New York State Court of Claims

New York State Court of Claims

CUETO v. STATE OF NEW YORK, #2000-006-M62537, Claim No. 100516, Motion Nos. M-62537, CM-62765


Synopsis



Case Information

UID:
2000-006-M62537
Claimant(s):
LOUIS CUETO
Claimant short name:
CUETO
Footnote (claimant name) :

Defendant(s):
STATE OF NEW YORK
Footnote (defendant name) :

Third-party claimant(s):

Third-party defendant(s):

Claim number(s):
100516
Motion number(s):
M-62537
Cross-motion number(s):
CM-62765
Judge:
EDGAR C. NeMOYER
Claimant's attorney:
LOUIS CUETO, PRO SE
Defendant's attorney:
ELIOT SPITZER, ATTORNEY GENERAL
By: Gregory Miller, Esq. Assistant Attorney General
Third-party defendant's attorney:

Signature date:
December 13, 2000
City:
Buffalo
Comments:

Official citation:

Appellate results:

See also (multicaptioned case)



Decision

This is claimant's motion for an order of this court granting him summary judgment, and defendant's cross-motion for an order granting it summary judgment dismissing the claim, both motions pursuant to CPLR Rule 3212. In deciding this motion the court has read and reviewed the following papers:
  1. Notice of motion dated September 19, 2000 and filed September 29, 2000.
  1. Claimant's affidavit sworn to September 19, 2000 in support of the motion.
  1. Defendant's notice of cross-motion dated November 20, 2000 and filed November 27, 2000.
  1. Affidavit of Gregory Miller, Esq., Assistant Attorney General, sworn to November 20, 2000 and filed November 27, 2000, along with exhibits attached thereto, in opposition to the motion and in support of the cross-motion.
  1. Claim verified June 6, 1999 and filed June 9, 1999.
  1. Answer verified July 20, 1999 and filed July 21, 1999.
  1. Defendant's response to claimant's request for interrogatories dated April 28, 2000 and filed May 2, 2000.

This claim arose on May 4, 1999 while claimant was an inmate at Lakeview Correctional Facility and housed in the Special Housing Unit. Claimant alleges he was the victim of an unprovoked assault upon him at approximately 1:45 a.m. on May 4, 1999 by inmate Kelly, who had been placed in claimant's cell and double bunked with him. Thereafter, that same day at approximately 8:30 p.m., claimant alleges he was the victim of an unprovoked assault upon him by inmate Green, who subsequently had been placed in claimant's cell to be double bunked with him. Claimant alleges the defendant was negligent in failing to adequately protect him from these assaults. Claimant further maintains the defendant was aware inmates Kelly and Green had a history of assaultive behavior, and failed to take proper precautionary measures to protect claimant from them.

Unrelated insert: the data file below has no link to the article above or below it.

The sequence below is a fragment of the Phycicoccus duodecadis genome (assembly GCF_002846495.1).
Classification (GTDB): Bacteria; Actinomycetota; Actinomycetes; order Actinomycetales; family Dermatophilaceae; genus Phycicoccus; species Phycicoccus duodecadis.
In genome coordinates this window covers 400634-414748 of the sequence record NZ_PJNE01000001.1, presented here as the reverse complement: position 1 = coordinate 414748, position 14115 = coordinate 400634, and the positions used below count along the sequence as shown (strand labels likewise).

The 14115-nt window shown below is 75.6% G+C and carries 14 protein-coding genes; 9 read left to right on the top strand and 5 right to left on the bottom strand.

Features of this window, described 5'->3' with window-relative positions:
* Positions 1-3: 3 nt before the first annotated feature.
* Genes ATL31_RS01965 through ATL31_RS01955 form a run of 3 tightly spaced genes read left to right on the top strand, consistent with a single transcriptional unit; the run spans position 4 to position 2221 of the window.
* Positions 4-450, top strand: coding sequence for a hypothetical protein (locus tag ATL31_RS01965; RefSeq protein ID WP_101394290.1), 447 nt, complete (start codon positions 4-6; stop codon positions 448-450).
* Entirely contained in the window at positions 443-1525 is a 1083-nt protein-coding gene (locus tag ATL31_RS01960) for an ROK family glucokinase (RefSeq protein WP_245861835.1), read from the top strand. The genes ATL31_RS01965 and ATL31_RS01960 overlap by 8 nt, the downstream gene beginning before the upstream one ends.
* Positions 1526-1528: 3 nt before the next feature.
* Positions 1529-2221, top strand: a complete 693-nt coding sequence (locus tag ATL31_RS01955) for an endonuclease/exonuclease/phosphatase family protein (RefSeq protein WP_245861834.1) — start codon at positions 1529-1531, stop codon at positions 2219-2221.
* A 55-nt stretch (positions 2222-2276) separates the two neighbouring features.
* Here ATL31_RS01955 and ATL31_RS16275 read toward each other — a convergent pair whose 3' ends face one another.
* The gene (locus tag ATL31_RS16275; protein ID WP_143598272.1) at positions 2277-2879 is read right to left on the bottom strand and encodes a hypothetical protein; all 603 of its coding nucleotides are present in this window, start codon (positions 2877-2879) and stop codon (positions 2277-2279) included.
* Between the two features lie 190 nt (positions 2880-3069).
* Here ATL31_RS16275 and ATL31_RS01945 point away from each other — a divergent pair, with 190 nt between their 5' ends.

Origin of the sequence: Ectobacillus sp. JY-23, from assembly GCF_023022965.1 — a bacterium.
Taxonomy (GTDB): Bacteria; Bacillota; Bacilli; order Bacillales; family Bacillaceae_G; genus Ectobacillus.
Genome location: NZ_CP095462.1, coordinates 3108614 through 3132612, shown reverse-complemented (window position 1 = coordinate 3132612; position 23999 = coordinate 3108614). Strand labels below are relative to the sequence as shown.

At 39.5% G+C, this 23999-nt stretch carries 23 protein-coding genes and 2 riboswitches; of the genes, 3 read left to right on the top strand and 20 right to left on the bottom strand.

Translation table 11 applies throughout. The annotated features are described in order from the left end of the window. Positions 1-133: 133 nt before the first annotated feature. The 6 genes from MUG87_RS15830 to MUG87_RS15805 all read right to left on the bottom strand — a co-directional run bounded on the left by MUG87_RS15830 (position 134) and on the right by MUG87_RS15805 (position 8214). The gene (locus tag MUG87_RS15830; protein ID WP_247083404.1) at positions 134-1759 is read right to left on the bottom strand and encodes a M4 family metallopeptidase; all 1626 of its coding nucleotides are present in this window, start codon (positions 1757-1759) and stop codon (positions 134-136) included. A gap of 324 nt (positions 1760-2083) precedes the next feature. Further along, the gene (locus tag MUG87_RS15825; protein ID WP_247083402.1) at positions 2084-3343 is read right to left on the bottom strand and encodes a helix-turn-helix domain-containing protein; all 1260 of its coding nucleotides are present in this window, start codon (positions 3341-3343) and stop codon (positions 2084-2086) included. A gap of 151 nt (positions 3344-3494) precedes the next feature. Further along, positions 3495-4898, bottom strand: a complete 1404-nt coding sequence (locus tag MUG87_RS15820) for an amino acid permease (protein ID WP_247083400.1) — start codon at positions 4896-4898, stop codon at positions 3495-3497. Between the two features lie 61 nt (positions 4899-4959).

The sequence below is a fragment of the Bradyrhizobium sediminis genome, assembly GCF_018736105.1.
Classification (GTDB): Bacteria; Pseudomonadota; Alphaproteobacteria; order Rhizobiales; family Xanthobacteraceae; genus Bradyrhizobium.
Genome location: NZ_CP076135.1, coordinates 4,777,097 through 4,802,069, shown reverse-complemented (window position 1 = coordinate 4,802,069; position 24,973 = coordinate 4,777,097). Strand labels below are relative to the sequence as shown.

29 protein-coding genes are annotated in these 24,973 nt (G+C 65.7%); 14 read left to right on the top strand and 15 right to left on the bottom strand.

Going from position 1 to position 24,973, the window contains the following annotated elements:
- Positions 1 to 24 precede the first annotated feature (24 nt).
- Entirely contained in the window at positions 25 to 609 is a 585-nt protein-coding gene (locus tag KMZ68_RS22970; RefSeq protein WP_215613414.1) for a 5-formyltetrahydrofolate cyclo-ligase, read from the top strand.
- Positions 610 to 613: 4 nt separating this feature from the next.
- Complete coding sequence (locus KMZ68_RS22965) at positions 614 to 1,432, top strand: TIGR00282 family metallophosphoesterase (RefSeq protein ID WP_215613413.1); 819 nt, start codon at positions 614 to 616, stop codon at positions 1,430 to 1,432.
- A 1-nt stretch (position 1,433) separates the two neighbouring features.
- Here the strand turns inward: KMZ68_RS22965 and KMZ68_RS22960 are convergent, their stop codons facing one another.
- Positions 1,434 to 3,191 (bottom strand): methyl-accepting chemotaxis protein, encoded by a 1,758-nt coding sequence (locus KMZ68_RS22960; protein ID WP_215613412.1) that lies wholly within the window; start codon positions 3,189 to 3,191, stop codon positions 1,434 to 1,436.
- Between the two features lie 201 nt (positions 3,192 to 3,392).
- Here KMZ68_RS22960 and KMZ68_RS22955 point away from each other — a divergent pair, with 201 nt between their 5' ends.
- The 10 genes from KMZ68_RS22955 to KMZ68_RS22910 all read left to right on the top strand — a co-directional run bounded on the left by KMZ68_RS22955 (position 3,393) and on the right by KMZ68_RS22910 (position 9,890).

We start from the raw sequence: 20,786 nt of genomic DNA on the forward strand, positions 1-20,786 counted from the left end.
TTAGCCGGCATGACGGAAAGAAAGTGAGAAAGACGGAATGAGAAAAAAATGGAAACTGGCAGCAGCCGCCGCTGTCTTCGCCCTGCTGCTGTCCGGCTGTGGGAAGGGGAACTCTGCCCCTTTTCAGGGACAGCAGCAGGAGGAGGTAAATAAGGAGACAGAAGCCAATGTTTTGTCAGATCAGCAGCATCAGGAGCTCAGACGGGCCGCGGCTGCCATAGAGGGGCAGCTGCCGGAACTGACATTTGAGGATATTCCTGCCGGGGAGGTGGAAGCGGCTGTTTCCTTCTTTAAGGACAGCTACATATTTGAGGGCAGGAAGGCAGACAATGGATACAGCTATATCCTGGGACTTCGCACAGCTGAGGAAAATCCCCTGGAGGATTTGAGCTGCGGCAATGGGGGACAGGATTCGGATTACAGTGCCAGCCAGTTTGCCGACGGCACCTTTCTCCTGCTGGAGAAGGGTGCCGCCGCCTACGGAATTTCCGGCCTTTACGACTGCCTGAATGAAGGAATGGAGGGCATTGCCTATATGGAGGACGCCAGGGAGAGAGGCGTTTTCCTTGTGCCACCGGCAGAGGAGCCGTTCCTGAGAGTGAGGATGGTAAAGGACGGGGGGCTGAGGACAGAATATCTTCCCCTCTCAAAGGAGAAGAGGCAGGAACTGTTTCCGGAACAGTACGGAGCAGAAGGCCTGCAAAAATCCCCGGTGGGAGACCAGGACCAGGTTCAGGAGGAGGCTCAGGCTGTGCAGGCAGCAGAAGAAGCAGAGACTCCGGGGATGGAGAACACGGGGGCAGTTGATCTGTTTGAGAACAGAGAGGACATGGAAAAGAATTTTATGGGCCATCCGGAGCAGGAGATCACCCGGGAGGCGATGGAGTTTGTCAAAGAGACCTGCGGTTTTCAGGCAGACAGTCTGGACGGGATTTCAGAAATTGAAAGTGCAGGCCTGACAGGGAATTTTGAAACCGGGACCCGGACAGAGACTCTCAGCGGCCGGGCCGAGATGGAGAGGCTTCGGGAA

Summary judgment is the procedural equivalent of a trial, and is considered by the courts to be a drastic remedy. Andre v Pomeroy, 35 NY2d 361; Moskowitz v Garlock, 23 AD2d 943. CPLR Rule 3212 (b) requires the denial of a summary judgment motion "if any party shall show facts sufficient to require a trial of any issue of fact." The proponent of a summary judgment motion must make a prima facie showing of entitlement to judgment as a matter of law, tendering sufficient evidence to eliminate any material issues of fact from the case (see, Zuckerman v City of New York, 49 NY2d 557, 562; Sillman v Twentieth Century-Fox Film Corp., 3 NY2d 395, 404). Failure to make such showing requires denial of the motion, regardless of the sufficiency of the opposing papers (Matter of Redemption Church of Christ of Apostolic Faith v Williams, 84 AD2d 648, 649; Greenberg v Manlon Realty, Inc., 43 AD2d 968, 969). Winegrad v New York University Medical Center, 64 NY2d 851, 853. On a motion for summary judgment, the court is required to accept the version of facts most favorable to the non-moving party. Strychalski v Mekus, 54 AD2d 1068. As has often been said, a motion for summary judgment is not issue determinative, but rather a search to determine if triable issues of fact exist. It is with these principles in mind that the court must examine the proof before it on this motion.

In support of his motion for summary judgment, claimant has alleged the defendant did not properly screen inmates Kelly and Green for double bunking with claimant. Claimant states that both inmates Kelly and Green were known Blood gang members and claimant was a Latin King gang member. Claimant states the defendant was aware of continuing threats and assaults between members of the Blood gang and Latin King gang prior to the assaults upon claimant. According to claimant, because of defendant's prior knowledge of the assaultive tendencies of inmates Kelly and Green, and their gang affiliations, the defendant, in placing these two inmates with claimant, failed to adequately protect him.